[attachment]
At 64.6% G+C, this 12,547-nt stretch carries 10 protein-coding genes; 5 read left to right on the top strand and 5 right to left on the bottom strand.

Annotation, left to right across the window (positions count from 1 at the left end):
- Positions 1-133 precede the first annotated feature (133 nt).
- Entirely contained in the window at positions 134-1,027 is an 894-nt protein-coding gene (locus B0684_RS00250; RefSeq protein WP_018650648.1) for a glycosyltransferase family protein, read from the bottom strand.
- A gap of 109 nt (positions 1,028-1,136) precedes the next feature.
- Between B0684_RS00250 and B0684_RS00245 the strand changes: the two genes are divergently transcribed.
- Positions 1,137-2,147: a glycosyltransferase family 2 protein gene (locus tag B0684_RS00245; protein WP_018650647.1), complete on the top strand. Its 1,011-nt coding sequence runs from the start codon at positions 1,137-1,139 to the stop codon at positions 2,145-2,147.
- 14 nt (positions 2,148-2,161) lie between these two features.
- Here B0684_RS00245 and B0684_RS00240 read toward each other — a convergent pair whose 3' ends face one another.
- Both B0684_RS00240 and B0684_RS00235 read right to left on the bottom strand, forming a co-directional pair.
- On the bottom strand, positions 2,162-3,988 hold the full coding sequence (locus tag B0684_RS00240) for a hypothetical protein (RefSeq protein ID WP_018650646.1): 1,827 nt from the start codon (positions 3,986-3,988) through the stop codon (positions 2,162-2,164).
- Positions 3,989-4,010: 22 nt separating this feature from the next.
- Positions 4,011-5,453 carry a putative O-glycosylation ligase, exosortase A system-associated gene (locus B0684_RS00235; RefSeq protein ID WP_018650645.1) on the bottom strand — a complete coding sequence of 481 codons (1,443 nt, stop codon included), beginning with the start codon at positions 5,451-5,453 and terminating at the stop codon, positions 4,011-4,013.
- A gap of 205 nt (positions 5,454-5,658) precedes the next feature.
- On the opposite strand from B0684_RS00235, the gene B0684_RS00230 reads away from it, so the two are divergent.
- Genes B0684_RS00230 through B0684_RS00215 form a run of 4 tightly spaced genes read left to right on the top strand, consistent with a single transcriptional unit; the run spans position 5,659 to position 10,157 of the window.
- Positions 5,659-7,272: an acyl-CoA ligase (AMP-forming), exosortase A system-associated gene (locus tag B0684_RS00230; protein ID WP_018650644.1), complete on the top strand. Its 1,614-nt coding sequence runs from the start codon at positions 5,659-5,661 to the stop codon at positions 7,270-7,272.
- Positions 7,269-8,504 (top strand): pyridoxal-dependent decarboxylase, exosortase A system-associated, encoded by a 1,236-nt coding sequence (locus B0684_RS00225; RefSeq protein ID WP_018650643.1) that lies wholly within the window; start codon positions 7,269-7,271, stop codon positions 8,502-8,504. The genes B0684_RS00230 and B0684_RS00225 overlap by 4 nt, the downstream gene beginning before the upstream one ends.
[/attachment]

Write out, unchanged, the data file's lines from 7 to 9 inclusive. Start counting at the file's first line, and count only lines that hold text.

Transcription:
- Positions 1,137-2,147: a glycosyltransferase family 2 protein gene (locus tag B0684_RS00245; protein WP_018650647.1), complete on the top strand. Its 1,011-nt coding sequence runs from the start codon at positions 1,137-1,139 to the stop codon at positions 2,145-2,147.
- 14 nt (positions 2,148-2,161) lie between these two features.
- Here B0684_RS00245 and B0684_RS00240 read toward each other — a convergent pair whose 3' ends face one another.